Monday, May 26, 2014

Right and Tight - Succinct Crafting From Disney
Okay, I think I’ve waxed long on the Disney theme for now, so this is my last post using Disney works in story crafting. If you want to check on my previous posts related to plotting with the songs of Disney, you can start with this one.
Today, we’re going to chat about two important aspects of writing in which Disney reigns pretty supreme ;-) Tight Writing and Emotional Writing.

Here is a brief definition of how I’m using these two terms:
This first one is my kryptonite for sure. Tight writing does not mean the shortest distance from the first letter to the final sentence marker. It DOES mean using the fewest words to express what is needed to move the story forward.

Emotional writing is not related to the letter you send after a breakup. It is the ability to draw the greatest power from the words you’ve conveyed. The specific words chosen not only create vivid imagery, but also encourage an emotional response.
One of the ways Disney does this best is through its songs. Let’s look at a few:
I’m malicious, mean, and scary

My sneer could curdle dairy
And violence-wise my hands are not the cleanest

But despite my evil looks and my temper and my hook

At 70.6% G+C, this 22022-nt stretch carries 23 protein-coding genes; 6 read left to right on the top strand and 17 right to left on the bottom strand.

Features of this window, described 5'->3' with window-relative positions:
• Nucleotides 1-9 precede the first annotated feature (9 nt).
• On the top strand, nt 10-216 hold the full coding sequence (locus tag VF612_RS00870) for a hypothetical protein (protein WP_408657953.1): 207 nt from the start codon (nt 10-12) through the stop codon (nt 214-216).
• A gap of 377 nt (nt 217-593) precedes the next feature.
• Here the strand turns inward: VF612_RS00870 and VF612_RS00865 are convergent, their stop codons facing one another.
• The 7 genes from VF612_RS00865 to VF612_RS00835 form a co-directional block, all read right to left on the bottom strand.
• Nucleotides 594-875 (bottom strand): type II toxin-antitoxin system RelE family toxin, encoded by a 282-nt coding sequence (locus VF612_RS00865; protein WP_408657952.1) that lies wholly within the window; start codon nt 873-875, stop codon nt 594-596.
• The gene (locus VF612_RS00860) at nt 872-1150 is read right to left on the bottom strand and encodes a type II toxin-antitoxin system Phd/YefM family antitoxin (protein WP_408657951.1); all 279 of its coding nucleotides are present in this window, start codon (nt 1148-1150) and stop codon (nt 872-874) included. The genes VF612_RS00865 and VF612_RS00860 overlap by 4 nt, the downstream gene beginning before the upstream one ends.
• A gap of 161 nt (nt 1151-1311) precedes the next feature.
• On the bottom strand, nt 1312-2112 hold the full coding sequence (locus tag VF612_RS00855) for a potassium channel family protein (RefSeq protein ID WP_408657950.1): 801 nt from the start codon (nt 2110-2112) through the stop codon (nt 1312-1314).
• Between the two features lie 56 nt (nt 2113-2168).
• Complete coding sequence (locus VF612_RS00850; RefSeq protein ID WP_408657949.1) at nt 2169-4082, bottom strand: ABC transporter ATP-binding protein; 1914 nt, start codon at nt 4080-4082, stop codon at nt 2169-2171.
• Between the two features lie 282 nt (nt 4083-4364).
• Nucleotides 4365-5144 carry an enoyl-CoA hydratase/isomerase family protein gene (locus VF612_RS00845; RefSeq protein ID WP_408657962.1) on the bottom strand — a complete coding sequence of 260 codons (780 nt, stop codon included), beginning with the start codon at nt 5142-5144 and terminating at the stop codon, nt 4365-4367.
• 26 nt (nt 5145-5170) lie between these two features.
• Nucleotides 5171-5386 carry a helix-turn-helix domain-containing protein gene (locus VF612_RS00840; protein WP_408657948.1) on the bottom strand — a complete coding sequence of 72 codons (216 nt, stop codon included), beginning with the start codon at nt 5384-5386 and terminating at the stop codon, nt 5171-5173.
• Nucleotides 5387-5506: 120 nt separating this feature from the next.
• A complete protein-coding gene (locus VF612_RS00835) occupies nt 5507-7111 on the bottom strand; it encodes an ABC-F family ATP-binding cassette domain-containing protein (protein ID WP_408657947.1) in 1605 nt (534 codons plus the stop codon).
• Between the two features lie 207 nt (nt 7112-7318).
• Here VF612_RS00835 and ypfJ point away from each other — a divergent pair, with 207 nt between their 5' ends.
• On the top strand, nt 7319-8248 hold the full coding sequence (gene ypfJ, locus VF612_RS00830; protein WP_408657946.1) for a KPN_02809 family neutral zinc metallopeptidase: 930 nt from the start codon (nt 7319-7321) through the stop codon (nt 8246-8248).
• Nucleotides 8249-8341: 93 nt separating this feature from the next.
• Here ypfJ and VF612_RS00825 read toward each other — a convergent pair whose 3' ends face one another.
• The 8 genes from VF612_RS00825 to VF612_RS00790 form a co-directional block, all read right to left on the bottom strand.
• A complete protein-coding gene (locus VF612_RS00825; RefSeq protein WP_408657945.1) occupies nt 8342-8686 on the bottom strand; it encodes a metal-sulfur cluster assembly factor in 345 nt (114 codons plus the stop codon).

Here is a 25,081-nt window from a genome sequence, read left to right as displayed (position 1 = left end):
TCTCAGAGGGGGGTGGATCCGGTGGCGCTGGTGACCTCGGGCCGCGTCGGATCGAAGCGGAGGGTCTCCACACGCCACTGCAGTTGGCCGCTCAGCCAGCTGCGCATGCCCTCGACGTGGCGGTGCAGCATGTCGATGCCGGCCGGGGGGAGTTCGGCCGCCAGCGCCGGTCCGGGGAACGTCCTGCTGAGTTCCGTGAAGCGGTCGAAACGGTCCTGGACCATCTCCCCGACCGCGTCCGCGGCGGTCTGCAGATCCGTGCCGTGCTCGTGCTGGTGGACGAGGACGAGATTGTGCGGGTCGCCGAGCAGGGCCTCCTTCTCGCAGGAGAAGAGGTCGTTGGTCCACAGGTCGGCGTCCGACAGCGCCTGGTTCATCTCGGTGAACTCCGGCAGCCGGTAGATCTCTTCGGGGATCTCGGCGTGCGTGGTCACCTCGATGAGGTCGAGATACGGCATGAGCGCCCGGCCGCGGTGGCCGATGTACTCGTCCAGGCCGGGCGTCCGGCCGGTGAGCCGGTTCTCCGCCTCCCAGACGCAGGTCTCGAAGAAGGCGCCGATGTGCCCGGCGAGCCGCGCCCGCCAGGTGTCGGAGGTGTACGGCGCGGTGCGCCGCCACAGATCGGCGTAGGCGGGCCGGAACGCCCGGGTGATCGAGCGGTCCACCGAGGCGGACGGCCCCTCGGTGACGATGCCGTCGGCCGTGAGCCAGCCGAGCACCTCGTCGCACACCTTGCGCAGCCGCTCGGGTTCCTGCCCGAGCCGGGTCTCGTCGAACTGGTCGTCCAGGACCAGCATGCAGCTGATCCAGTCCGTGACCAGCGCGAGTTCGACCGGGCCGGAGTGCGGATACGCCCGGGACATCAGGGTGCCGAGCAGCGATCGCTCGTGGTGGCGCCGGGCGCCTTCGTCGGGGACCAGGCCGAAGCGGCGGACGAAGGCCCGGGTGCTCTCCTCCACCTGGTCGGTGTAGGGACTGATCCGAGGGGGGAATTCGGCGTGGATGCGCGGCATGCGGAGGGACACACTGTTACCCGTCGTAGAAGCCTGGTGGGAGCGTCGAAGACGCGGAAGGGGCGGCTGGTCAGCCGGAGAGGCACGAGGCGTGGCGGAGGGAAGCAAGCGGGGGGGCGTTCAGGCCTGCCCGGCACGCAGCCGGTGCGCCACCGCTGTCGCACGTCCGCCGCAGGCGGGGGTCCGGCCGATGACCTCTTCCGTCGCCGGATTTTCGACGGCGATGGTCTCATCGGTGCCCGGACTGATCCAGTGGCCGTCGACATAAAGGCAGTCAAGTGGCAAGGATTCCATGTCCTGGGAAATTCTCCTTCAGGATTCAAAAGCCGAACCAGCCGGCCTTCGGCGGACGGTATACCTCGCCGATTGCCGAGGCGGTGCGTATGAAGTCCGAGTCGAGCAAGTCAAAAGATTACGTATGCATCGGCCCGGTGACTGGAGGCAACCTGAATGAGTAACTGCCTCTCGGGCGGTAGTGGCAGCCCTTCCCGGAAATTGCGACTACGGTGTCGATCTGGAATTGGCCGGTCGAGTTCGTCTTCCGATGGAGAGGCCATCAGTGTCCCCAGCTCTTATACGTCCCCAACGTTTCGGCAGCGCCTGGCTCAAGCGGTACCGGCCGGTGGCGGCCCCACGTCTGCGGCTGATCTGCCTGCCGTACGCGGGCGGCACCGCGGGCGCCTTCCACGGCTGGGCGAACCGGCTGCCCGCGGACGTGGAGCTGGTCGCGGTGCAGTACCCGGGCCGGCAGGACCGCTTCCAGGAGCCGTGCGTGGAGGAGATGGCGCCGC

I’ve always yearned to be a concert pianist.

Can’t you see me on the stage performing Mozart
Tickling the ivories ‘til they gleam

Yeah I’d rather be called deadly
For my killer show-tune medley

Cause way down deep inside I’ve got a dream.
Okay – this was the one my 14 year old mentioned as giving a lot of great info in a few words. In fact, it gives an entire backstory and a surprising yearning in this tough guy’s heart.

We have some power words for emotion too. I’ve bolded them. If the song had only used the words “mean and scary”, it would not have the same reaction as malicious. ‘sneer’ is a great word because it carries a visual as well as an emotion.
The difference we could transfer from this song to our prose writing is to convert as many helping verbs to action (more emotional/stronger) verbs.  Of course, the writers for songs are not only trying to write tight, but make the songs fit in rhyme and rhythm.
How about this one with some beautiful imagery?
Come run the hidden pine trails of the forest
Come taste the sunsweet berries of the Earth
Come roll in all the riches all around you
And for once, never wonder what they're worth

……. For whether we are white or copper skinned
We need to sing with all the voices of the mountains
We need to
paint with all the colors of the wind

You can own the Earth and still
All you'll own is Earth until
You can paint with all the colors of the wind

Can you ‘see’ the power words in this song from Pocahontas – and some of the phrasing is fantastic and tight? The phrase in italics is a great example of tight writing, in which words were used succinctly to make a fabulous point (and of course, it’s also rhythmical ;-)
‘sunsweet berries’ is such a fabulous phrase. It not only gives a visual response but also a tactile one. ‘roll in all the riches’ – is a visual as well as tactile. See how the right words can carry a lot more power in shorter doses than more words?

Okay, I HAVE to use this one – ONE OF MY ALL TIME FAVORITE Disney songs for writing tight and powerfully.
Hellfire from The Hunchback of Notre Dame

Yes, surprising choice, but the phrasing, words, and imagery in this song are AMAZING.